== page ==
A vertically structured Operating System is one in which neither the ``kernel'' nor ``servers'' perform work on behalf of applications - the former because it exists only to multiplex the CPU, and the latter in order to avoid Quality of Service interference between the applications. Instead, wherever possible, the applications perform all of their own processing. Such a vertical structure provides many advantages for applications but leads to some interesting problems and opportunities for protocol stack implementation. This paper describes the techniques we used in our protocol implementation and the benefits that the vertical structure provided.
|Self-Paging in the Nemesis Operating System
[online][gzipped postscript 150.84 KB]
|A new audio device driver abstraction
Proceedings of the Network and operating system support for distributed audio and video workshop, 1998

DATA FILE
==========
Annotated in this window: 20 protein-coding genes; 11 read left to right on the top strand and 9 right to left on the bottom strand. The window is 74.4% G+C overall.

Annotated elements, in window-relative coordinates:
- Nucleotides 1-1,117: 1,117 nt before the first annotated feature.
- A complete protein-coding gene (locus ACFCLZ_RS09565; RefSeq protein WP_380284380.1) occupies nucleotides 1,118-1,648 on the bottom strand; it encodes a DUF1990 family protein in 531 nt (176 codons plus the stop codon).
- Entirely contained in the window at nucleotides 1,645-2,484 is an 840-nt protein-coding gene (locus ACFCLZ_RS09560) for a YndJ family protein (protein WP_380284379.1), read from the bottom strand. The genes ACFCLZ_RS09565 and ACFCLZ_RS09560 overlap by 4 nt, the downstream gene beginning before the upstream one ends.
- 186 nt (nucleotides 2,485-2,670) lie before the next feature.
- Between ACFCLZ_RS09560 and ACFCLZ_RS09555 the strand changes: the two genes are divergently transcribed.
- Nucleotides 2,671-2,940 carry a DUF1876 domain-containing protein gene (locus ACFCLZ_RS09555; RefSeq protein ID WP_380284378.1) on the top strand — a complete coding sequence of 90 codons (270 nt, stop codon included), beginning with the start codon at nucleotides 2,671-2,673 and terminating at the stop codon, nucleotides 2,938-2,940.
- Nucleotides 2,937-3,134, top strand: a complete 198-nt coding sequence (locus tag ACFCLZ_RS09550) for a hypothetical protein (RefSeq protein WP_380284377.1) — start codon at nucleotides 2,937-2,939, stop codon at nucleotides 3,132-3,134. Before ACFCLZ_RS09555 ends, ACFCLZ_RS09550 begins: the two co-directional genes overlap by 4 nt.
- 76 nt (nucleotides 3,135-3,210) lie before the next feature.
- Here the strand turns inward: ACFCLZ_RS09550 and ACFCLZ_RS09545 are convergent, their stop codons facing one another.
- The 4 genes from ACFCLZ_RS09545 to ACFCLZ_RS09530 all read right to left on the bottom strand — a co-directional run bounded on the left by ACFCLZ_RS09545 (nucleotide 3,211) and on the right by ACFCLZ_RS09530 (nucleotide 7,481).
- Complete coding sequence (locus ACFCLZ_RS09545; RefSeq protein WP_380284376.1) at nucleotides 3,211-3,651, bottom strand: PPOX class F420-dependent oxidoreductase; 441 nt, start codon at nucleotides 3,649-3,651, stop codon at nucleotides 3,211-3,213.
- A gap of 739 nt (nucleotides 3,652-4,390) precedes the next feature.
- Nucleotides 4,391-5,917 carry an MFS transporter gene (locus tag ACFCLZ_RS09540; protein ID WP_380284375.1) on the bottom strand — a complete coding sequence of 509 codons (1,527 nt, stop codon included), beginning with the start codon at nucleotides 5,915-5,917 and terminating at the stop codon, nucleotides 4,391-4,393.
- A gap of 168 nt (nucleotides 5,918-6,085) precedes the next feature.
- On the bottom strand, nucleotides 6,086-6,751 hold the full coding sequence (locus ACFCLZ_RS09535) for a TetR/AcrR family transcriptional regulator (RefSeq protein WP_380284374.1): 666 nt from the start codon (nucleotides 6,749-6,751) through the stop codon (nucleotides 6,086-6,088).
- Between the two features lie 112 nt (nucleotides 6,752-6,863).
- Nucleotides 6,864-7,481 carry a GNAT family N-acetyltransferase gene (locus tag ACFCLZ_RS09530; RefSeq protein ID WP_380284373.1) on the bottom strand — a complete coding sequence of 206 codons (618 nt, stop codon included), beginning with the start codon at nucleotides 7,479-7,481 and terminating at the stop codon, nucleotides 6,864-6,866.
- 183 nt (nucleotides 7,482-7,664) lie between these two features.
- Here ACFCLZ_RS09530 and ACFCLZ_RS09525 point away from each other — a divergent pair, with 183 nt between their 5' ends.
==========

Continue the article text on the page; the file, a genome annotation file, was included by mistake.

[online][gzipped postscript 55.68 KB]
Traditional audio device drivers are unable to provide low latency audio services and often do not provide audio mixing services. High quality audio has, compared to other media types, relatively low bandwidth, but is very sensitive to latency and errors. This paper presents a device driver abstraction that exploits the low bandwidth and constant bit rate of audio to provide multiple channels of low latency audio efficiently. It provides applications with a great deal of flexibility with regards to latency, blocking behaviour and mixing.